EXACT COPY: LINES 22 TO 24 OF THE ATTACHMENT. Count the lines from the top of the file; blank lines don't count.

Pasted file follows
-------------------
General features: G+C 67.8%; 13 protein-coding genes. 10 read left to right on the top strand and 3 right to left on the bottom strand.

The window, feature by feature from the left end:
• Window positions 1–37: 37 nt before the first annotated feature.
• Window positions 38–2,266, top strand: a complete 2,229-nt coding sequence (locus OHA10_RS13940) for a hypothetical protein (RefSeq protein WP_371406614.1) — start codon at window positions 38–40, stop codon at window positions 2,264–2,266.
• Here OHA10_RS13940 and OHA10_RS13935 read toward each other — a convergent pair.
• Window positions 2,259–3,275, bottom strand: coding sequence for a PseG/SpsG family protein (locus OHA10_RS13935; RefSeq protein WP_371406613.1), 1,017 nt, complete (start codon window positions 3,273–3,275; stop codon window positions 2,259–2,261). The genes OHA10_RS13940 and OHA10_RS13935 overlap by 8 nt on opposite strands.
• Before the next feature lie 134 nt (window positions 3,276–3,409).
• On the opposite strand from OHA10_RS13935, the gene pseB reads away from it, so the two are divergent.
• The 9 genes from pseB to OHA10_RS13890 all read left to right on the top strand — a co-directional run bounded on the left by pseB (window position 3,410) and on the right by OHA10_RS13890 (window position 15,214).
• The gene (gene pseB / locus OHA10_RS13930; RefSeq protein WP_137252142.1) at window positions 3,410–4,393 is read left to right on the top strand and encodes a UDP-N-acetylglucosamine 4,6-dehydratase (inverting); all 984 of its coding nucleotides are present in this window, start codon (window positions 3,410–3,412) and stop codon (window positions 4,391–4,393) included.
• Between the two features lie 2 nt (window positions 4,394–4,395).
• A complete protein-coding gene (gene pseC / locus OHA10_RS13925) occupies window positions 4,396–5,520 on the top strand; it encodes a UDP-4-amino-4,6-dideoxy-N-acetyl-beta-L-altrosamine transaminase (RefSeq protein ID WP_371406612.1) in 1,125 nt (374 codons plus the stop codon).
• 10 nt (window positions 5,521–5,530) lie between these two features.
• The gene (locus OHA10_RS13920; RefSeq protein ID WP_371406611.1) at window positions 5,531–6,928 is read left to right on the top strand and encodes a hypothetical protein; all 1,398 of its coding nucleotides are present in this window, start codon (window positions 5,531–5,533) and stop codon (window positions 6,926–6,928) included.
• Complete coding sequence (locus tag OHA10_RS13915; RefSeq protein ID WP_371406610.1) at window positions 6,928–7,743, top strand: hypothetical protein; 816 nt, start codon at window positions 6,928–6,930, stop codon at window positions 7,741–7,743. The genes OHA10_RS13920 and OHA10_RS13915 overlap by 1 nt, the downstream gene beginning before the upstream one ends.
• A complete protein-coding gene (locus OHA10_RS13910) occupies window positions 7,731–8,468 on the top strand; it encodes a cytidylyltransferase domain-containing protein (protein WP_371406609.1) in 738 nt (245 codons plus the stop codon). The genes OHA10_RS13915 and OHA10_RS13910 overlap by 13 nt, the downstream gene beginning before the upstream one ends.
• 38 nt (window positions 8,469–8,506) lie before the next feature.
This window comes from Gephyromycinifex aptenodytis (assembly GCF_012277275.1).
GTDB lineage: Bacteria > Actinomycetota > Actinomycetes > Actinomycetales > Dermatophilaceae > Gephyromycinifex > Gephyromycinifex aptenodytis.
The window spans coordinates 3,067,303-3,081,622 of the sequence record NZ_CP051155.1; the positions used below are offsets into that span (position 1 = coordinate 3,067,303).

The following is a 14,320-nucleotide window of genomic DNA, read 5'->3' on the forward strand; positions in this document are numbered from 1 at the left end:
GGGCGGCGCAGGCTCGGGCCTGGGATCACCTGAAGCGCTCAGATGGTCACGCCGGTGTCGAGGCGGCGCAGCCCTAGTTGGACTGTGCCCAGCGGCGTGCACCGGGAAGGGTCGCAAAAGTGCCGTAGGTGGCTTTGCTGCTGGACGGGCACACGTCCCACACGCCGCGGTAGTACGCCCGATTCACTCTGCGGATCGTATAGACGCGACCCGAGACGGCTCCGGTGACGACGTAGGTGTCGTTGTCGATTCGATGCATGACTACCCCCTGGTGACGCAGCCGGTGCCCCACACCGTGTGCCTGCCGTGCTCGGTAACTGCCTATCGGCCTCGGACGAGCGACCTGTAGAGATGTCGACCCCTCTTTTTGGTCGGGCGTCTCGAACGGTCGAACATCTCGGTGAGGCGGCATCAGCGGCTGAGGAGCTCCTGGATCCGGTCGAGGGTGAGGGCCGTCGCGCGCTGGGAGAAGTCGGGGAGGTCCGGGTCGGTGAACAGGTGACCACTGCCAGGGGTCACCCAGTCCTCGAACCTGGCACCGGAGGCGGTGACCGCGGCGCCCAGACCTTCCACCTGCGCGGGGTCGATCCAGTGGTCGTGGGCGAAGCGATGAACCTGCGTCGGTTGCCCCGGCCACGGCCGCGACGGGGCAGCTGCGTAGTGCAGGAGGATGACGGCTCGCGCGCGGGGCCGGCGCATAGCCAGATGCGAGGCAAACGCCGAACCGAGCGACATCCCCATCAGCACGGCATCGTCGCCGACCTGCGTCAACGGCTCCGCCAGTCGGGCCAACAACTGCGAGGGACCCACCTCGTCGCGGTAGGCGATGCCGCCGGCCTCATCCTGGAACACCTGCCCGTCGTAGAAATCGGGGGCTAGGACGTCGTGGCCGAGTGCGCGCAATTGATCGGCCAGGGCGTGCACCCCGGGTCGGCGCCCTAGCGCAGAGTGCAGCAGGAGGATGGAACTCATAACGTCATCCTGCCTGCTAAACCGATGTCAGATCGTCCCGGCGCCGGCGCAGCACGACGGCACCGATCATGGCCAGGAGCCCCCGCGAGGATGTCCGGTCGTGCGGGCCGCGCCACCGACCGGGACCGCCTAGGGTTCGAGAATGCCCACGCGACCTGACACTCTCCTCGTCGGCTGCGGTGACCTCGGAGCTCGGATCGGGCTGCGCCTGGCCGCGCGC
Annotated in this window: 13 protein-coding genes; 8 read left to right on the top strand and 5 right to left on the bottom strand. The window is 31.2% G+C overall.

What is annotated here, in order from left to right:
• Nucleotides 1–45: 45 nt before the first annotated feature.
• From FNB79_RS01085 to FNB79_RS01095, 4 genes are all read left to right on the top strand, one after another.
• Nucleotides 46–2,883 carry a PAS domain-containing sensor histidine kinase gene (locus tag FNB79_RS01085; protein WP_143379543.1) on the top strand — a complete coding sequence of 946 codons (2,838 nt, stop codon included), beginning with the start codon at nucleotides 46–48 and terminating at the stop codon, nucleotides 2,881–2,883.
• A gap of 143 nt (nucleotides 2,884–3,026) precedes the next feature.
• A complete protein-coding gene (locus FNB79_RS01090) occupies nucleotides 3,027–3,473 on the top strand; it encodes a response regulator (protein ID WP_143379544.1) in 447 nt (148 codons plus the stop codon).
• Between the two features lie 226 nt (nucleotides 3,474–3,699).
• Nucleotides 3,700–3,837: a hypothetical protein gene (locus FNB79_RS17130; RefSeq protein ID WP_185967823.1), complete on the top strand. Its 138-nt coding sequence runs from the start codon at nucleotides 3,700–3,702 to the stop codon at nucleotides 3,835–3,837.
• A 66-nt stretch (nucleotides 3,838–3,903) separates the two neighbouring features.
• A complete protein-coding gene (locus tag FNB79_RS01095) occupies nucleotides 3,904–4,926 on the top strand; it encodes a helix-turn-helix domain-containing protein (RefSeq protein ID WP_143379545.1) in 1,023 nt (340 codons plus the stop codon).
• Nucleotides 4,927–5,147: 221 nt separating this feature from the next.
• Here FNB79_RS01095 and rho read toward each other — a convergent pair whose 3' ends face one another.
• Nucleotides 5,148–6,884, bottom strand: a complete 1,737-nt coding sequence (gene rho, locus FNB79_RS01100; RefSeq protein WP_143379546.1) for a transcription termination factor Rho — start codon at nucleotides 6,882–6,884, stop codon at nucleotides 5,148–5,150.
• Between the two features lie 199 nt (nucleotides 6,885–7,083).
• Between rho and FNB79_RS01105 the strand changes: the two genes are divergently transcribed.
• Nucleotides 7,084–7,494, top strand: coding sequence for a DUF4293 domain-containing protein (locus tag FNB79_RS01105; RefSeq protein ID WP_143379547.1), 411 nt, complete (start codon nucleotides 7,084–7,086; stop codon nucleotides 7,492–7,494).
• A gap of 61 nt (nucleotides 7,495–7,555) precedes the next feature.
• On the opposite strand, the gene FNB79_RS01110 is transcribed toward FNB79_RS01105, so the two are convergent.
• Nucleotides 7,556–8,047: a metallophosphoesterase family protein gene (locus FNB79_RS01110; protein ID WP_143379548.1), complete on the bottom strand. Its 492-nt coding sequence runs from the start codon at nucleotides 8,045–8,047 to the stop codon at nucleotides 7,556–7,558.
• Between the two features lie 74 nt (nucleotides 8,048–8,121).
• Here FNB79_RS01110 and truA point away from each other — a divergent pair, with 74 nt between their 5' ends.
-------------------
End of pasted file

GGGCGGCGCAGGCTCGGGCCTGGGATCACCTGAAGCGCTCAGATGGTCACGCCGGTGTCGAGGCGGCGCAGCCCTAGTTGGACTGTGCCCAGCGGCGTGCACCGGGAAGGGTCGCAAAAGTGCCGTAGGTGGCTTTGCTGCTGGACGGGCACACGTCCCACACGCCGCGGTAGTACGCCCGATTCACTCTGCGGATCGTATAGACGCGACCCGAGACGGCTCCGGTGACGACGTAGGTGTCGTTGTCGATTCGATGCATGACTACCCCCTGGTGACGCAGCCGGTGCCCCACACCGTGTGCCTGCCGTGCTCGGTAACTGCCTATCGGCCTCGGACGAGCGACCTGTAGAGATGTCGACCCCTCTTTTTGGTCGGGCGTCTCGAACGGTCGAACATCTCGGTGAGGCGGCATCAGCGGCTGAGGAGCTCCTGGATCCGGTCGAGGGTGAGGGCCGTCGCGCGCTGGGAGAAGTCGGGGAGGTCCGGGTCGGTGAACAGGTGACCACTGCCAGGGGTCACCCAGTCCTCGAACCTGGCACCGGAGGCGGTGACCGCGGCGCCCAGACCTTCCACCTGCGCGGGGTCGATCCAGTGGTCGTGGGCGAAGCGATGAACCTGCGTCGGTTGCCCCGGCCACGGCCGCGACGGGGCAGCTGCGTAGTGCAGGAGGATGACGGCTCGCGCGCGGGGCCGGCGCATAGCCAGATGCGAGGCAAACGCCGAACCGAGCGACATCCCCATCAGCACGGCATCGTCGCCGACCTGCGTCAACGGCTCCGCCAGTCGGGCCAACAACTGCGAGGGACCCACCTCGTCGCGGTAGGCGATGCCGCCGGCCTCATCCTGGAACACCTGCCCGTCGTAGAAATCGGGGGCTAGGACGTCGTGGCCGAGTGCGCGCAATTGATCGGCCAGGGCGTGCACCCCGGGTCGGCGCCCTAGCGCAGAGTGCAGCAGGAGGATGGAACTCATAACGTCATCCTGCCTGCTAAACCGATGTCAGATCGTCCCGGCGCCGGCGCAGCACGACGGCACCGATCATGGCCAGGAGCCCCCGCGAGGATGTCCGGTCGTGCGGGCCGCGCCACCGACCGGGACCGCCTAGGGTTCGAGAATGCCCACGCGACCTGACACTCTCCTCGTCGGCTGCGGTGACCTCGGAGCTCGGATCGGGCTGCGCCTGGCCGCGCGC
Annotated in this window: 13 protein-coding genes; 8 read left to right on the top strand and 5 right to left on the bottom strand. The window is 31.2% G+C overall.

What is annotated here, in order from left to right: